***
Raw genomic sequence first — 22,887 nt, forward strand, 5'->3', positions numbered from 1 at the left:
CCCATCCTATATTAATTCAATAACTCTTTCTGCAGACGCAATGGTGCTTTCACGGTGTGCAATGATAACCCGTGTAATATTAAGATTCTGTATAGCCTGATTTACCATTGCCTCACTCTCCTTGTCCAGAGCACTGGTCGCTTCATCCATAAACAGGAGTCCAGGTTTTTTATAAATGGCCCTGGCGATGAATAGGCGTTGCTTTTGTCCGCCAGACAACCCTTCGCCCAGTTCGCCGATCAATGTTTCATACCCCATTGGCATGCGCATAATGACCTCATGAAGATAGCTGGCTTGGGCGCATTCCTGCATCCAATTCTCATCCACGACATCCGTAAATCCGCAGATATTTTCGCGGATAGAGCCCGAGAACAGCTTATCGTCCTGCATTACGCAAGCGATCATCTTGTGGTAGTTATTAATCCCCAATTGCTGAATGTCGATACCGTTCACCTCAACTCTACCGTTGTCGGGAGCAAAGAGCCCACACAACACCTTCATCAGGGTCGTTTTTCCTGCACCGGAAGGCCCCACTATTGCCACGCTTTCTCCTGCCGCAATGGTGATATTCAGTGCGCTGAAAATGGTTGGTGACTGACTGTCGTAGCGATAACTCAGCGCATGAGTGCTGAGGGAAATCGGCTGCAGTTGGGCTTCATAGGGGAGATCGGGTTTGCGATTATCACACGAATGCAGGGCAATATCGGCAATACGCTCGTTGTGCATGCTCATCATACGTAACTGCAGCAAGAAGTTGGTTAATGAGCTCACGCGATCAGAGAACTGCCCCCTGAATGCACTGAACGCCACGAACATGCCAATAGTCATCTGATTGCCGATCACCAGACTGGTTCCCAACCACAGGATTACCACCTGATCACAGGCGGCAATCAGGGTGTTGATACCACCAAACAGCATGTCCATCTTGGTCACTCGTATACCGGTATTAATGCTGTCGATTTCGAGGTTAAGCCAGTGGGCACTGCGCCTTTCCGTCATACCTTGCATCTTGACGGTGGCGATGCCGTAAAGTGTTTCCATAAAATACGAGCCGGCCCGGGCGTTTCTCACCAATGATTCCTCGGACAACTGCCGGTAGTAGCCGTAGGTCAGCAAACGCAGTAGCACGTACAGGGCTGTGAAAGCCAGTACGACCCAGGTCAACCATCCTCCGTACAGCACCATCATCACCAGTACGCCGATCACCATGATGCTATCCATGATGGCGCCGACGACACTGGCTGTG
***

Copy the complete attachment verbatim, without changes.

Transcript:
Raw genomic sequence first — 22,887 nt, forward strand, 5'->3', positions numbered from 1 at the left:
CCCATCCTATATTAATTCAATAACTCTTTCTGCAGACGCAATGGTGCTTTCACGGTGTGCAATGATAACCCGTGTAATATTAAGATTCTGTATAGCCTGATTTACCATTGCCTCACTCTCCTTGTCCAGAGCACTGGTCGCTTCATCCATAAACAGGAGTCCAGGTTTTTTATAAATGGCCCTGGCGATGAATAGGCGTTGCTTTTGTCCGCCAGACAACCCTTCGCCCAGTTCGCCGATCAATGTTTCATACCCCATTGGCATGCGCATAATGACCTCATGAAGATAGCTGGCTTGGGCGCATTCCTGCATCCAATTCTCATCCACGACATCCGTAAATCCGCAGATATTTTCGCGGATAGAGCCCGAGAACAGCTTATCGTCCTGCATTACGCAAGCGATCATCTTGTGGTAGTTATTAATCCCCAATTGCTGAATGTCGATACCGTTCACCTCAACTCTACCGTTGTCGGGAGCAAAGAGCCCACACAACACCTTCATCAGGGTCGTTTTTCCTGCACCGGAAGGCCCCACTATTGCCACGCTTTCTCCTGCCGCAATGGTGATATTCAGTGCGCTGAAAATGGTTGGTGACTGACTGTCGTAGCGATAACTCAGCGCATGAGTGCTGAGGGAAATCGGCTGCAGTTGGGCTTCATAGGGGAGATCGGGTTTGCGATTATCACACGAATGCAGGGCAATATCGGCAATACGCTCGTTGTGCATGCTCATCATACGTAACTGCAGCAAGAAGTTGGTTAATGAGCTCACGCGATCAGAGAACTGCCCCCTGAATGCACTGAACGCCACGAACATGCCAATAGTCATCTGATTGCCGATCACCAGACTGGTTCCCAACCACAGGATTACCACCTGATCACAGGCGGCAATCAGGGTGTTGATACCACCAAACAGCATGTCCATCTTGGTCACTCGTATACCGGTATTAATGCTGTCGATTTCGAGGTTAAGCCAGTGGGCACTGCGCCTTTCCGTCATACCTTGCATCTTGACGGTGGCGATGCCGTAAAGTGTTTCCATAAAATACGAGCCGGCCCGGGCGTTTCTCACCAATGATTCCTCGGACAACTGCCGGTAGTAGCCGTAGGTCAGCAAACGCAGTAGCACGTACAGGGCTGTGAAAGCCAGTACGACCCAGGTCAACCATCCTCCGTACAGCACCATCATCACCAGTACGCCGATCACCATGATGCTATCCATGATGGCGCCGACGACACTGGCTGTG